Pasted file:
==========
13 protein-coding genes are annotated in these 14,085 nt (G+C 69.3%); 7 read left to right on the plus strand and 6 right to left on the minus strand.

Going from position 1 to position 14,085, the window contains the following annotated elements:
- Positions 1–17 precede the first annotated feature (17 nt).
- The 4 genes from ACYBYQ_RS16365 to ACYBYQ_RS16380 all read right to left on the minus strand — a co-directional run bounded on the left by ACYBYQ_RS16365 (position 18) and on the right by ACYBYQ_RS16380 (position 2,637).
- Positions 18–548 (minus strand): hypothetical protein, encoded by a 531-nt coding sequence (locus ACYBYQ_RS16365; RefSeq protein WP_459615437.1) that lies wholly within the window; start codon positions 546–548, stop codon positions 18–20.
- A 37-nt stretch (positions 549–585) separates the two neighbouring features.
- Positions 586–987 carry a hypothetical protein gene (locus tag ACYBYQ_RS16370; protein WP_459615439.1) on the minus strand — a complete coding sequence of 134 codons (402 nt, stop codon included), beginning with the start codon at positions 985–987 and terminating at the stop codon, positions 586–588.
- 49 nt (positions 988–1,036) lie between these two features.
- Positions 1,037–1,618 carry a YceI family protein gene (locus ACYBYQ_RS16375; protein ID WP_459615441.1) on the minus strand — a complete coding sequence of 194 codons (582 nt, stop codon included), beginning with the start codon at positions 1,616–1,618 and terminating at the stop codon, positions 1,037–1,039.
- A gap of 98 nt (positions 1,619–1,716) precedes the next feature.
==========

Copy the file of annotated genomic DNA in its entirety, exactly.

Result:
13 protein-coding genes are annotated in these 14,085 nt (G+C 69.3%); 7 read left to right on the plus strand and 6 right to left on the minus strand.

Going from position 1 to position 14,085, the window contains the following annotated elements:
- Positions 1–17 precede the first annotated feature (17 nt).
- The 4 genes from ACYBYQ_RS16365 to ACYBYQ_RS16380 all read right to left on the minus strand — a co-directional run bounded on the left by ACYBYQ_RS16365 (position 18) and on the right by ACYBYQ_RS16380 (position 2,637).
- Positions 18–548 (minus strand): hypothetical protein, encoded by a 531-nt coding sequence (locus ACYBYQ_RS16365; RefSeq protein WP_459615437.1) that lies wholly within the window; start codon positions 546–548, stop codon positions 18–20.
- A 37-nt stretch (positions 549–585) separates the two neighbouring features.
- Positions 586–987 carry a hypothetical protein gene (locus tag ACYBYQ_RS16370; protein WP_459615439.1) on the minus strand — a complete coding sequence of 134 codons (402 nt, stop codon included), beginning with the start codon at positions 985–987 and terminating at the stop codon, positions 586–588.
- 49 nt (positions 988–1,036) lie between these two features.
- Positions 1,037–1,618 carry a YceI family protein gene (locus ACYBYQ_RS16375; protein ID WP_459615441.1) on the minus strand — a complete coding sequence of 194 codons (582 nt, stop codon included), beginning with the start codon at positions 1,616–1,618 and terminating at the stop codon, positions 1,037–1,039.
- A gap of 98 nt (positions 1,619–1,716) precedes the next feature.